Our first reading from the Book of Wisdom was chosen to introduce the gospel reading in which Jesus restores the daughter of Jairus to life. So our first reading is a reflection on the reality of death, but from a particular perspective. Since the Book of Wisdom was one of the last books of the Old Testament to be written—perhaps just fifty years before the birth of Christ, it builds on a well-developed theological tradition.
In the Book of Wisdom, death is not so much physical death that marks the end of natural life, but spiritual death that distances us from God. Sin and death are forces working together to crush the good. That’s the meaning behind the last line of the reading that they who belong in the company of the devil experience death. This discussion of death foreshadows what St. Paul will later say, that death is brought into the world as the partner of sin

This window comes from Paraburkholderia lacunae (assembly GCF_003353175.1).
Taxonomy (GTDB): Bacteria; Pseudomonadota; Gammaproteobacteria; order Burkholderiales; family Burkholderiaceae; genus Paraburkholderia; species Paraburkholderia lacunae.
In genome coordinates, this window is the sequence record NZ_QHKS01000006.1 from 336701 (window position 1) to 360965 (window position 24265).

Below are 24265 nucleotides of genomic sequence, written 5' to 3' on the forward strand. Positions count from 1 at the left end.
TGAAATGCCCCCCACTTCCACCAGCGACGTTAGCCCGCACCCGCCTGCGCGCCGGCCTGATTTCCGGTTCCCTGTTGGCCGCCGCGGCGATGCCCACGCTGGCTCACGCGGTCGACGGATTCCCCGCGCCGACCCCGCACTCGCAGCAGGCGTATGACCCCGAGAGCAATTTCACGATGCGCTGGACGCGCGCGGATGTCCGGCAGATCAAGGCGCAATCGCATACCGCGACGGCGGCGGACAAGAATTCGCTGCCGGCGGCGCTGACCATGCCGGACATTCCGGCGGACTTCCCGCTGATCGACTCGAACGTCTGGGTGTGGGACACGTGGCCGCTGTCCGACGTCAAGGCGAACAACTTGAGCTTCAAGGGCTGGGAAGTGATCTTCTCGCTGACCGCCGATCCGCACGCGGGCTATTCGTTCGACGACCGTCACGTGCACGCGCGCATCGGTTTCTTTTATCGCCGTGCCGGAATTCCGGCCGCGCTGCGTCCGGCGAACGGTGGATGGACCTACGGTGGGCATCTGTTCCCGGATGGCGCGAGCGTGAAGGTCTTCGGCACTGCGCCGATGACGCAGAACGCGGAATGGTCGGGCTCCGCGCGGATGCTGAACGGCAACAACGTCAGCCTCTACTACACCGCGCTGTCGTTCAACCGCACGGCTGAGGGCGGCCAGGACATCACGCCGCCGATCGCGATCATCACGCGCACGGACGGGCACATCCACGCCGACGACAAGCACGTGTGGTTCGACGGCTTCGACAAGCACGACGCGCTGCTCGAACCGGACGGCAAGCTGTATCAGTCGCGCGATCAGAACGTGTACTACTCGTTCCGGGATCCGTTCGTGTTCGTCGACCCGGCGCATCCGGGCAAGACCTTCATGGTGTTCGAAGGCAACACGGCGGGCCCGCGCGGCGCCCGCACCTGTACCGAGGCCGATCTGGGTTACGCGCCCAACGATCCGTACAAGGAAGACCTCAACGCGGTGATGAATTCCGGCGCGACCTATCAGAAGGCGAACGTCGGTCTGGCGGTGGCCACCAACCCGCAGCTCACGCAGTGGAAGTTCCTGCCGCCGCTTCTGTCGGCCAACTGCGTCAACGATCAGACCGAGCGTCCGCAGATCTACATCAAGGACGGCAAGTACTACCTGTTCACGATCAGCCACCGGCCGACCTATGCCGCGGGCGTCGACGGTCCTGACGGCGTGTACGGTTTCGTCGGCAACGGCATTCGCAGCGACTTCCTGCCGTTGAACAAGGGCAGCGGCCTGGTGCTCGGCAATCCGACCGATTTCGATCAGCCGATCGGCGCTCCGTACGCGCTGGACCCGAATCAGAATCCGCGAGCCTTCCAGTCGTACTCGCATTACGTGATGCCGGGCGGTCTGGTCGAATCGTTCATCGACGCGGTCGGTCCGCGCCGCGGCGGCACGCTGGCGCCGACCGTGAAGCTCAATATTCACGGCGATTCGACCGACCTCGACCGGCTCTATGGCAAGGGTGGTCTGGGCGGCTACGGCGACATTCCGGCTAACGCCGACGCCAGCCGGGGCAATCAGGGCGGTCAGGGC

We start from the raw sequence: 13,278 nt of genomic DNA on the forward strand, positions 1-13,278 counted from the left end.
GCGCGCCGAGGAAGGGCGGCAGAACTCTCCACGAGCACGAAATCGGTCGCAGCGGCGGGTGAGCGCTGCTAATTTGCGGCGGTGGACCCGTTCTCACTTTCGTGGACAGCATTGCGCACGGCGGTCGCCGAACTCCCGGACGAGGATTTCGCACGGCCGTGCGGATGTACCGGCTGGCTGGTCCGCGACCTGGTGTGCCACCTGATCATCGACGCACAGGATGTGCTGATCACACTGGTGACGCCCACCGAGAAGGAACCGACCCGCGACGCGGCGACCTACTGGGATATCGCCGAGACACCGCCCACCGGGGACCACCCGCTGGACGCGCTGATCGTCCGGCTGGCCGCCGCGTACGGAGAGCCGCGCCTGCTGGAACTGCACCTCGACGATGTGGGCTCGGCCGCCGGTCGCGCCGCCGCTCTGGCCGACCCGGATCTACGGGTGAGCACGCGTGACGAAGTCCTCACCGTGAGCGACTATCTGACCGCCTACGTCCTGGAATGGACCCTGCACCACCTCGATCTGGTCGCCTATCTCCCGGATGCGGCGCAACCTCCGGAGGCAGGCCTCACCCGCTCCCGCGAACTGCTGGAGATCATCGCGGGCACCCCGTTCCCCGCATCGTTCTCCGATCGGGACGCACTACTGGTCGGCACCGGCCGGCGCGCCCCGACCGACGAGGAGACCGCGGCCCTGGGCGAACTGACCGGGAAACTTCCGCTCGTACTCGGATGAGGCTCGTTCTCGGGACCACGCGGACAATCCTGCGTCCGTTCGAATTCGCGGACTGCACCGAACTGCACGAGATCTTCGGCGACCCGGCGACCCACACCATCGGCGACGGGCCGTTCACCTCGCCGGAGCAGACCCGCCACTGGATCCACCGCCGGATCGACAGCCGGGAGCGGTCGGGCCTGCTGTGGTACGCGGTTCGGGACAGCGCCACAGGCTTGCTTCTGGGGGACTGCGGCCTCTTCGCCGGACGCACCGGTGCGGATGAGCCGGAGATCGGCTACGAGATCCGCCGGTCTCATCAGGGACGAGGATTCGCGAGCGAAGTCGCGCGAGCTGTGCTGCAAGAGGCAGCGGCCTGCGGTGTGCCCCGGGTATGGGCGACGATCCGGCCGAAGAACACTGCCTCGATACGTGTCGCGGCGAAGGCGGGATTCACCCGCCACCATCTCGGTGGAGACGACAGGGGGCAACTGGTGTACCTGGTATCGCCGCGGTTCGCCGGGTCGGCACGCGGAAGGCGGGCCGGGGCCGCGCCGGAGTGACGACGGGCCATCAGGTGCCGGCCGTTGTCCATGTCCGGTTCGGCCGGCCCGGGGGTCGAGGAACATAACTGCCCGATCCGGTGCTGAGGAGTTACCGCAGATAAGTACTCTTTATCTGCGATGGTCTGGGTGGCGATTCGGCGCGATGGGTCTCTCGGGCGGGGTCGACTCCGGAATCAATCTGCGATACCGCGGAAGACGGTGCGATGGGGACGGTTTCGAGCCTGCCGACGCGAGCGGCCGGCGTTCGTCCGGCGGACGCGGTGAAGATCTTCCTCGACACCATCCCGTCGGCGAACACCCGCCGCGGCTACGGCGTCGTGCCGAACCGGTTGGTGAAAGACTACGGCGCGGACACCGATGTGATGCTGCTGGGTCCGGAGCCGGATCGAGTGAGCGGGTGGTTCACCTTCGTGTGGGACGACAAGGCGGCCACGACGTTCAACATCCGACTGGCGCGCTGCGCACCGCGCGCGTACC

In this light, the miracle Jesus performs in the gospel is a sign of how Jesus has overcome this power of death over us through his resurrection.
The second reading from St Paul’s correspondence with the Corinthian church was originally intended as what we would call today a “fundraising” letter. Paul is asking for financial support for the Jerusalem church which is on hard times because of a food shortage in the city. Note the motivation Paul appeals to: ca we are to model our generosity on the pattern that Jesus demonstrated in offering himself for our sake. Yet in deference to the needs of the prospective donors, Paul is not asking for the impossible, but just a response measured by prudence and generosity.
—Walter Modrys SJ
This Sunday’s readings can be found on the US Conference of Catholic Bishops’ website.